DIBELS Next Research

A History of Research Validates DIBELS Next

No other assessment system offers the depth of research that DIBELS does. Over the years, DIBELS has been rigorously studied—the results are clear: DIBELS is a valid measure to predict reading success! The following resources are just a few that are currently available.

  1. DIBELS Next Technical Adequacy Supplement (PDF, 187 KB): This supplemental document contains reliability and validity data excerpted from the DIBELS Next Technical Manual , which will be available in January, 2011
  2. DIBELS Research References (PDF, 408 KB): This reference list, produced by Dynamic Measurement Group for DIBELS 6 th Edition, provides a comprehensive collection of research publications related to DIBELS . It includes:
    1. Peer-Reviewed Publications
    2. Book Chapters
    3. Technical Reports
    4. Reviews
    5. Selected Foundational Works
    6. Selected Conference Presentations
    7. Unpublished Manuscripts and Doctoral Dissertations

  3. The relation between DIBELS , reading comprehension, and vocabulary in urban first-grade students. By: Riedel, Brant W. . Reading Research Quarterly , Oct2007, Vol. 42 Issue 4, p546-562, 17p; Abstract (English): The relation between Dynamic Indicators of Basic Early Literacy Skills ( DIBELS ) and reading comprehension at the end of first grade and second grade was examined in a sample of 1,518 first-grade students from a large urban school district. Receiver Operating Characteristic (ROC) analyses were used to determine optimal DIBELS cut scores for predicting satisfactory reading comprehension. A measure of reading rate and accuracy, a subtest that the DIBELS assessment refers to as Oral Reading Fluency (ORF) proved to be a good predictor of reading comprehension at the end of first grade and second grade.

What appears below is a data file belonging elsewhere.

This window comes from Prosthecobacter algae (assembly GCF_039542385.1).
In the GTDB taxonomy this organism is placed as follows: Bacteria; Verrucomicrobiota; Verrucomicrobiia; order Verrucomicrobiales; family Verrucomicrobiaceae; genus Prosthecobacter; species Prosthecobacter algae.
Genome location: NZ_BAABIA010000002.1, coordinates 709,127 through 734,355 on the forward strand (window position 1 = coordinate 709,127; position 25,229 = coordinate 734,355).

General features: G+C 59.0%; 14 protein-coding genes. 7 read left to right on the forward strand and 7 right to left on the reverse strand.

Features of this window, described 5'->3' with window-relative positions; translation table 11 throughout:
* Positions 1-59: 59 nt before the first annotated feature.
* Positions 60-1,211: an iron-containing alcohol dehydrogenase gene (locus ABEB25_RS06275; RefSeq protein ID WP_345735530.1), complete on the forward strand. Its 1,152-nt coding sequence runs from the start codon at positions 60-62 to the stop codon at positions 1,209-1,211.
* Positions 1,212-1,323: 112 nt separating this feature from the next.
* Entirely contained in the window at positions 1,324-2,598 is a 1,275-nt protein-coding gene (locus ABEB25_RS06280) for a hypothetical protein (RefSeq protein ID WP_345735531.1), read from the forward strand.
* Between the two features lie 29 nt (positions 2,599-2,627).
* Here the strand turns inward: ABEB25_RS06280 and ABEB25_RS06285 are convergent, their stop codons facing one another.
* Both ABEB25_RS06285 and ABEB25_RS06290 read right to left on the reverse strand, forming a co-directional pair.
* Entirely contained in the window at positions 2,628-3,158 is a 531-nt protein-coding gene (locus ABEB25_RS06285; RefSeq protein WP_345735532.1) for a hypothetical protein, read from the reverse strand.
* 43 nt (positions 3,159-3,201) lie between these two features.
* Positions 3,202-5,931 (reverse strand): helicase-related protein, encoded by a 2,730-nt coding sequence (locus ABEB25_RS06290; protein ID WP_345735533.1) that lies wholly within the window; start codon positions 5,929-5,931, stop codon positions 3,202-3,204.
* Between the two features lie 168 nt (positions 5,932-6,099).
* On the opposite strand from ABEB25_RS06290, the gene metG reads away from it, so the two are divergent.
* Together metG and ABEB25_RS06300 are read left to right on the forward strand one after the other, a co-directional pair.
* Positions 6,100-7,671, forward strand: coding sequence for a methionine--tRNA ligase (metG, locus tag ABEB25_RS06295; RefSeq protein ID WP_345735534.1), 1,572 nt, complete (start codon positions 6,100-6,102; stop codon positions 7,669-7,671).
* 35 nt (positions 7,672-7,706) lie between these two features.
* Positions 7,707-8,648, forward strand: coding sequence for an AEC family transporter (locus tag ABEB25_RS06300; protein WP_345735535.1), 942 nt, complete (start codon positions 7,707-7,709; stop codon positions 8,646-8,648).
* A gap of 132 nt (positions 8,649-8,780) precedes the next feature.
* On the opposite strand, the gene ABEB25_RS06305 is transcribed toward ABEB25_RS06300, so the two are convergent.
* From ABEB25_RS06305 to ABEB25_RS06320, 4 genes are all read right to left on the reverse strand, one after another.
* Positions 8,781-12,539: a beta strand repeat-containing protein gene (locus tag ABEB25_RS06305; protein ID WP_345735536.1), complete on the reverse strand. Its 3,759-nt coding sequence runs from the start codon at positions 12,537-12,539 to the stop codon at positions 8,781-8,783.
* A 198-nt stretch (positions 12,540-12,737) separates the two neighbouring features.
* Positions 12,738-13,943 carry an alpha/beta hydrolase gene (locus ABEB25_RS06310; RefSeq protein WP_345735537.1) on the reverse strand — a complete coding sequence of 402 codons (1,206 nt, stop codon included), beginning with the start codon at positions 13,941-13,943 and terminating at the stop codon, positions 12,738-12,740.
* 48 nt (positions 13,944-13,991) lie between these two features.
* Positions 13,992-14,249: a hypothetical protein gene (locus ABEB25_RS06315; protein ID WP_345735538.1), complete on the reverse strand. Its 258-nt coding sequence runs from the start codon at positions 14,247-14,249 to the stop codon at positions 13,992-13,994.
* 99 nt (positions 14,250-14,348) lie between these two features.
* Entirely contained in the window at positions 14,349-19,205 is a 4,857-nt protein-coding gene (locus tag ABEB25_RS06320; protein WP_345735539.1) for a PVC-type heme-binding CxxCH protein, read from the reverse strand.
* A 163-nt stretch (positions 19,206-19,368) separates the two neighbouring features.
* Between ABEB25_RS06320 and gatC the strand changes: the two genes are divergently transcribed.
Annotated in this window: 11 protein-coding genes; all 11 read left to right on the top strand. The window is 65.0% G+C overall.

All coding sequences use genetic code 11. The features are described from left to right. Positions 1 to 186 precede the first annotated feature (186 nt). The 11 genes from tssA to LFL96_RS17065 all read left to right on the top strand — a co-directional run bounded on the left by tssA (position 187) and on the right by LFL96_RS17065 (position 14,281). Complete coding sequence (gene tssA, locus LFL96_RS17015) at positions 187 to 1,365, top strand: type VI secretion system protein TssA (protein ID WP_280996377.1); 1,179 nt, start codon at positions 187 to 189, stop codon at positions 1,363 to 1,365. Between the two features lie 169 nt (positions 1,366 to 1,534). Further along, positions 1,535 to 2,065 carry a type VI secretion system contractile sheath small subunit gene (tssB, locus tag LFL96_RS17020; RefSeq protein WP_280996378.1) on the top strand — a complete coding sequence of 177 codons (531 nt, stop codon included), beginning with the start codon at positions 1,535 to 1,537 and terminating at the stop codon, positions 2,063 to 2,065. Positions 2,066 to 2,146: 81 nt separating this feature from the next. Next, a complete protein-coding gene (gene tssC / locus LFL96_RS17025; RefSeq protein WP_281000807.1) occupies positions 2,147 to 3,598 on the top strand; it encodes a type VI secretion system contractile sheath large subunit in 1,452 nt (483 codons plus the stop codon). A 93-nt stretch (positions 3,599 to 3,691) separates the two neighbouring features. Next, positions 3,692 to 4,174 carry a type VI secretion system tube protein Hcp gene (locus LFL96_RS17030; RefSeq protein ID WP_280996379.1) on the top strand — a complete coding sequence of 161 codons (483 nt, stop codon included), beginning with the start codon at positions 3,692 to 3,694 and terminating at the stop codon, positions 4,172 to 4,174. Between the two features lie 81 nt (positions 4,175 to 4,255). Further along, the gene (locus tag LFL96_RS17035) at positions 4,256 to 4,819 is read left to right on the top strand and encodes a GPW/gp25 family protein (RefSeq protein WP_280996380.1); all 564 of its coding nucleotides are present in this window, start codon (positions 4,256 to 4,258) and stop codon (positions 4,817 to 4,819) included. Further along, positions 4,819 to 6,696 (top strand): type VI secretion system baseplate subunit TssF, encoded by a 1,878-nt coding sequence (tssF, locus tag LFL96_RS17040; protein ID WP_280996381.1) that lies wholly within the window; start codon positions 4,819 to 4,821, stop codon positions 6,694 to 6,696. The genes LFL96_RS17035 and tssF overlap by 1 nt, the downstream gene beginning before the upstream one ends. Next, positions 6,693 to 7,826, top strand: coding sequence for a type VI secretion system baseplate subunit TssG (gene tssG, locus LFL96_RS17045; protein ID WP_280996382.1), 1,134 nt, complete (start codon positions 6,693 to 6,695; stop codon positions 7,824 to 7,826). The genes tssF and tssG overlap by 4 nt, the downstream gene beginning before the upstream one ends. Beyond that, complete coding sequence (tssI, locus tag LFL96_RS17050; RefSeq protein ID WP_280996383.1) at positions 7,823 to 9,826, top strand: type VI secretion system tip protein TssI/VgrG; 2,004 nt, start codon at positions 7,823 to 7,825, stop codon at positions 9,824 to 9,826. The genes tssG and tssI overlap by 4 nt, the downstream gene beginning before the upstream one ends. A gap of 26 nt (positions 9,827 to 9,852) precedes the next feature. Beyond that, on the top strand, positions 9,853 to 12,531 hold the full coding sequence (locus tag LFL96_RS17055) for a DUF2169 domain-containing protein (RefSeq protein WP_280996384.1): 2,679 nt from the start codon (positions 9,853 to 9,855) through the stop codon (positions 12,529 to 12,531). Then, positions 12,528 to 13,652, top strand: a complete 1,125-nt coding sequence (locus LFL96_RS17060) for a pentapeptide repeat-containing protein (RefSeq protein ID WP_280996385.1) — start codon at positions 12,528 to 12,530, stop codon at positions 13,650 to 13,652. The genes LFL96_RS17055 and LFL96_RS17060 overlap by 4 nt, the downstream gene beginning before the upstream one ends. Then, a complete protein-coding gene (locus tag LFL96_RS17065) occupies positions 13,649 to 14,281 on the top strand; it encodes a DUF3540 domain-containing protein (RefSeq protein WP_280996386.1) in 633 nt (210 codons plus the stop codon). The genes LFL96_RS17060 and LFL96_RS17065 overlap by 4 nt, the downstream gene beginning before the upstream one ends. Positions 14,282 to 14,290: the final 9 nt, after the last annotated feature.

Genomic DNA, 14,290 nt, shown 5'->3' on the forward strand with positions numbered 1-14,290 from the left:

4. Predictive Validity of Early Literacy Indicators From the Middle of Kindergarten to Second Grade . By: Burke, Mack D.; Hagan-Burke, Shanna; Kwok, Oiman; Parker, Richard . Journal of Special Education , Feb2009, Vol. 42 Issue 4, p209-226, 18p; Abstract: Research has emphasized the importance of phonological awareness, phonemic decoding, and automaticity in reading development. Special and general education teachers need valid, efficient, and effective early literacy indicators for schoolwide screening and monitoring that adequately predict reading outcomes. The purpose of this study was to examine the interrelationships and predictiveness of kindergarten early literacy indicators from the Dynamic Indicators of Basic Early Literacy Skills ( DIBELS )within the context of a path analysis. The results support the validity of kindergarten DIBELS in predicting ever more complex reading skills in a developmental progression from the middle of kindergarten to second grade.

  5. Making Sense of Nonsense Word Fluency: Determining Adequate Progress in Early First-Grade Reading. By: GOOD, III, ROLAND H.; BAKER, SCOTT K.; PEYTON, JULIA A. . Reading & Writing Quarterly , Jan-Mar2009, Vol. 25 Issue 1, p33-56, 24p, 5 charts, 1 graph; Abstract: This article examines the contribution of initial skill and slope of progress on alphabetic principle to end of first-grade reading outcomes. Initial skill and slope were measured using DIBELS Nonsense Word Fluency. Reading outcomes were measured at the end of first grade with DIBELS Oral Reading Fluency. Students in Oregon Reading First schools (n = 2,172) and students participating in the DIBELS Data System (n = 358,032), with complete data during the 2004-2005 academic year, were participants. Slope of progress through the first semester of first grade on NWF was a strong predictor of first-grade reading outcomes, especially for students at risk of reading difficulty.